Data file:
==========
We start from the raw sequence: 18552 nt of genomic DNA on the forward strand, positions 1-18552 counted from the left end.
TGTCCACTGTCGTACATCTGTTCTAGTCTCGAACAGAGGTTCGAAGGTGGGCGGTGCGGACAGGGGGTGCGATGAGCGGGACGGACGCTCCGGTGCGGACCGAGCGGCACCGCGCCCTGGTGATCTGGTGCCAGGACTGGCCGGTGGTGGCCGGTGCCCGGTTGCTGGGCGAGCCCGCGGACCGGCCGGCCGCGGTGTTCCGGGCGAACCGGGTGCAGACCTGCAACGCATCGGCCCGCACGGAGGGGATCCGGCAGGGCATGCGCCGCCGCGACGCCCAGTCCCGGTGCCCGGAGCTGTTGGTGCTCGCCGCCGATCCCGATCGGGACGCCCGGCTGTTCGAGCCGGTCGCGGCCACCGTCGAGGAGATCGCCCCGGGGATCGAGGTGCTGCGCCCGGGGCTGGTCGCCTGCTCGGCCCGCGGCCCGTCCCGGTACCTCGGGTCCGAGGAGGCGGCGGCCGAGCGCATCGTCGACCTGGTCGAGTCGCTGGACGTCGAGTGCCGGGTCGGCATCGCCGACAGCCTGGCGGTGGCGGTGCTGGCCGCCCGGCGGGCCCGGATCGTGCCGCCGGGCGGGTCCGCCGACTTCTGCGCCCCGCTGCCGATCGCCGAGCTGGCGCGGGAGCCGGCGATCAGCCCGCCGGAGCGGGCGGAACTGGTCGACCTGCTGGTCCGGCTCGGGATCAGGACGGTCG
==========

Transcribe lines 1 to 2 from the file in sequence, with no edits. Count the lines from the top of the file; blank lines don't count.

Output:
We start from the raw sequence: 18552 nt of genomic DNA on the forward strand, positions 1-18552 counted from the left end.
TGTCCACTGTCGTACATCTGTTCTAGTCTCGAACAGAGGTTCGAAGGTGGGCGGTGCGGACAGGGGGTGCGATGAGCGGGACGGACGCTCCGGTGCGGACCGAGCGGCACCGCGCCCTGGTGATCTGGTGCCAGGACTGGCCGGTGGTGGCCGGTGCCCGGTTGCTGGGCGAGCCCGCGGACCGGCCGGCCGCGGTGTTCCGGGCGAACCGGGTGCAGACCTGCAACGCATCGGCCCGCACGGAGGGGATCCGGCAGGGCATGCGCCGCCGCGACGCCCAGTCCCGGTGCCCGGAGCTGTTGGTGCTCGCCGCCGATCCCGATCGGGACGCCCGGCTGTTCGAGCCGGTCGCGGCCACCGTCGAGGAGATCGCCCCGGGGATCGAGGTGCTGCGCCCGGGGCTGGTCGCCTGCTCGGCCCGCGGCCCGTCCCGGTACCTCGGGTCCGAGGAGGCGGCGGCCGAGCGCATCGTCGACCTGGTCGAGTCGCTGGACGTCGAGTGCCGGGTCGGCATCGCCGACAGCCTGGCGGTGGCGGTGCTGGCCGCCCGGCGGGCCCGGATCGTGCCGCCGGGCGGGTCCGCCGACTTCTGCGCCCCGCTGCCGATCGCCGAGCTGGCGCGGGAGCCGGCGATCAGCCCGCCGGAGCGGGCGGAACTGGTCGACCTGCTGGTCCGGCTCGGGATCAGGACGGTCG